I’d been wondering why my photographs had been looking so awful recently… but it wasn’t until yesterday that I thought to look at the settings on my phone camera and realised that it was set to the lowest resolution.
For years, if you lived in my neighborhood, you could pick up a French radio station, which plays the best music. And, they only speak for a minute an hour, and it’s in French, so it is totally cool.
Now, we all assumed that because we can practically see France from our bedroom windows (ok, they might just be clouds…..), we were somehow picking up this radio station, in the same way that French TV gets transcribed across the BBC when a thunderstorm is brewing in the summer.
It was a guy with a big thingy, picking it up in Hanover (muesli hill), and rebroadcasting it.
Anyways, as it was technically therefore pirate radio it was stopped- after 10 years (the longest continuously running pirate radio station in the UK, btw).
However, it is available online. Which I am hoping means that my Australian soriety can also listen to it.
I am trying to do something a little different- for me. Which is to paint on wood panels, rather than canvas.
It’s been interesting to think it out… what do I want to paint, how do I want the finished painting to look etc.
The really interesting thing, is that I actually started off painting on panels- but that was acrylic and the colors were solid blocks- kind of stylised and ‘flat’. These are going to be a little ‘different’ (which may well be a euphanism for rubbish)
I did take photos of stage one- the blank panel, and stage two- the initial drawing, but they didn’t come out so great.
“Former prime minister Tony Blair has won a one million dollar (£697,000) international prize for his “exceptional leadership”, it has been announced.”—
That’s it, I quit. It’s over. I’ve gone bye-bye. The dolcellate has slid off my cracker. The world has gone tits-up and I’m resigning my position as a functioning member of society. If anone wishes to join me, I’ll be bollock naked in the street tonight hurling my rolled-up socks at the moon. (via errorgorilla)
They gave what to who now?
ErrorGorilla, if it wasn’t so cold I would be fully clothed throwing my socks too.
February 14th 1998 (?) was a Saturday. And the weather was amazing. It was warm and sunny, and the beach was packed.
Just before 5pm, a guy came running up, begging asking me if I could come and do something for Sky News. I’d done little pieces for the local news before, just pre-recorded vox pop stuff, and it didn’t seem like a problem, so I said okay.
We had to run to the West Pier (which is a little ways away), and he seemed flustered- but I didn’t think anything of it.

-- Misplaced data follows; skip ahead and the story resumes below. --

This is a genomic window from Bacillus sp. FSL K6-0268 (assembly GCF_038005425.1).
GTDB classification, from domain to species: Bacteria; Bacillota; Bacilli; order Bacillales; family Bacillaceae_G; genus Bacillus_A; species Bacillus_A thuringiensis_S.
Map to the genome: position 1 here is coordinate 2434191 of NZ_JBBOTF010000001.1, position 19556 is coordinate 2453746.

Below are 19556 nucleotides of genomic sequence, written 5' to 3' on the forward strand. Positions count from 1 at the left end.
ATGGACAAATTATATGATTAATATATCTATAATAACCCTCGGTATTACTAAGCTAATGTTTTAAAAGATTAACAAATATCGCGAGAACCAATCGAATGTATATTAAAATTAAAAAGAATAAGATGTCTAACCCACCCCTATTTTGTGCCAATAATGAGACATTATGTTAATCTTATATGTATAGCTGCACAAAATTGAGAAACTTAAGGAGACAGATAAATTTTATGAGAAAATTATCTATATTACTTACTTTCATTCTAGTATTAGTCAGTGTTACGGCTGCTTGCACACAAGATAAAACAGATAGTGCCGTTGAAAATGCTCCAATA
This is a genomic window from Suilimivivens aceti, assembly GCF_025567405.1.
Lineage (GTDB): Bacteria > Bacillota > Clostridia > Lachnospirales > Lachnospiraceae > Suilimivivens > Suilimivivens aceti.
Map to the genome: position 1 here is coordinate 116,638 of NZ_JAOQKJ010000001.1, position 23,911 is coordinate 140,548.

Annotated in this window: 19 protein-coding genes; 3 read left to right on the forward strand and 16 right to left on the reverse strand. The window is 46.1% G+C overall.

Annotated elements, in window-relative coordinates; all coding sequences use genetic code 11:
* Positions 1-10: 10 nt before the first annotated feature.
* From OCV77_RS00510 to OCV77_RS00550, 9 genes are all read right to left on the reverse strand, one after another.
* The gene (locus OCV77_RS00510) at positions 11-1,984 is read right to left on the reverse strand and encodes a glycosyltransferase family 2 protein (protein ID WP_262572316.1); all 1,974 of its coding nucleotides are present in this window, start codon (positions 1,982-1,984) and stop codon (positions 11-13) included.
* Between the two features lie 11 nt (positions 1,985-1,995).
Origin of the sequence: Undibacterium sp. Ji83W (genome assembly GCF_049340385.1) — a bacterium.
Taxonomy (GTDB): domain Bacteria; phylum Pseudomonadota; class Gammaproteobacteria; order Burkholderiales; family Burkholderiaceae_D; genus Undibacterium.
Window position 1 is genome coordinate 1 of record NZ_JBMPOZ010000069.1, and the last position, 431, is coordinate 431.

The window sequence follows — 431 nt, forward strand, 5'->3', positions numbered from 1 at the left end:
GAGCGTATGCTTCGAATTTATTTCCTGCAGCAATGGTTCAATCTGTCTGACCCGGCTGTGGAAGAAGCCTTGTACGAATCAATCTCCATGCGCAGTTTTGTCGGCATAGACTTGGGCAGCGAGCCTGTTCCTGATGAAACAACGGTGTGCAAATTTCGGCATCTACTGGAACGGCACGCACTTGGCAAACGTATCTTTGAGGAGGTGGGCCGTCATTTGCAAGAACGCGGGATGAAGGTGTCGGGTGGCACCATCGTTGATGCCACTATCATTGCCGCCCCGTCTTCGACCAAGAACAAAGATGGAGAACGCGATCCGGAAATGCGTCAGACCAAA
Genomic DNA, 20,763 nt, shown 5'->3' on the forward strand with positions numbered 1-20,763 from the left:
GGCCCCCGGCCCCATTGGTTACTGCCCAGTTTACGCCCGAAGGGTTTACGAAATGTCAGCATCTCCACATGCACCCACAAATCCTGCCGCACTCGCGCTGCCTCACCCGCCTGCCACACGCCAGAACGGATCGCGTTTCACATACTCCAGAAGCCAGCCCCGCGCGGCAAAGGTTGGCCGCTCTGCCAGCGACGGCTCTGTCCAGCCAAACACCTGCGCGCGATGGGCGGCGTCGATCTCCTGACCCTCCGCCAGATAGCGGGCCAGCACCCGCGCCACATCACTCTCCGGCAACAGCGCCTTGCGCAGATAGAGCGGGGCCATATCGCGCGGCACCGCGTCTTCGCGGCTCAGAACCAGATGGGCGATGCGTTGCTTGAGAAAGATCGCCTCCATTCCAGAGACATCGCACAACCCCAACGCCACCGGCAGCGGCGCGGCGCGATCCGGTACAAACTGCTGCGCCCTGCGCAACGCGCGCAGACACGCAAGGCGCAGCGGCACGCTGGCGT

It was only when I arrived to see the camera and sound guys that I realised that it was going to be live. It was only when I saw the ear piece that I realised that I wouldn’t be being ‘interviewed’ by the guy that had come to get me, but by the people in the studio who I could not see.
The interview was about the weather. About the fact that it was so warm in February, and that as it was Valentine’s Day all the hotels were full.
As we waited for my little slot, I could hear the news programme through my earpiece, and all the shouting talking in the gallery. Gerry Adams was right before me, talking about the potential breakdown of the peace talks, the Good Friday Agreement, and I can remember how completely absurd I felt.
The producers in London wanted the camera man to re-film the sunset we watched. They were angry that the camera man couldn’t manage to get the sun to set again.
Then it was my turn.
There was a sound delay, so it felt as though the people speaking to me were waiting for me to continue, rather than reacting to what I was saying… but it started off okay. They asked me whether it was warm. Was it busy. Were people enjoying themselves.
I felt I was doing ok. Then, they asked me what people had been buying….
I’ve never had any kind of media training, but I’d attended a meeting with the local council the previous week regarding marketing strategies. I knew that the idea was to promote Brighton as a sophisticated and family friendly town.
So, I felt I couldn’t answer truthfully, and say that people were buying beer. Instead I answered that I worked in the Artist Quarter, and people had been buying paintings and cushions(!?).
They asked me if there was anything else that people were buying.
My brain was trying so hard not to say beer, that I couldn’t think of anything else. So I told them that one of my neighbors had sold a table.
The delay started to freak me out. The panic started to set in… what do they want me to say? I knew they were waiting for a magic answer which would mean they’ll stop asking me, but I couldn’t think what it was.
So I blurted out… “and earrings, people also bought earrings.”
At the exact moment that they started to speak, and wrap up the interview.
They laughed. And the woman on the news said, “so people on Brighton Seafront have been buying tables and cushions and earrings today?”
And then they thanked me, and I died a little.
Because as the sports guy made some crack about how much fun it must be selling paintings on Brighton Seafront, I realised that they had wanted me to say Icecream.
I hope the Times is right about this, because I have long believed the autism-vaccine link is a total myth.
I don’t know if you will have heard of Ben Goldacre- he writes for the Guardian every Saturday, and has a blog compiling his columns, which are called Bad Science. he dissects media stories about health and science. He has a lot of entries under MMR, but this one in particular may interest you: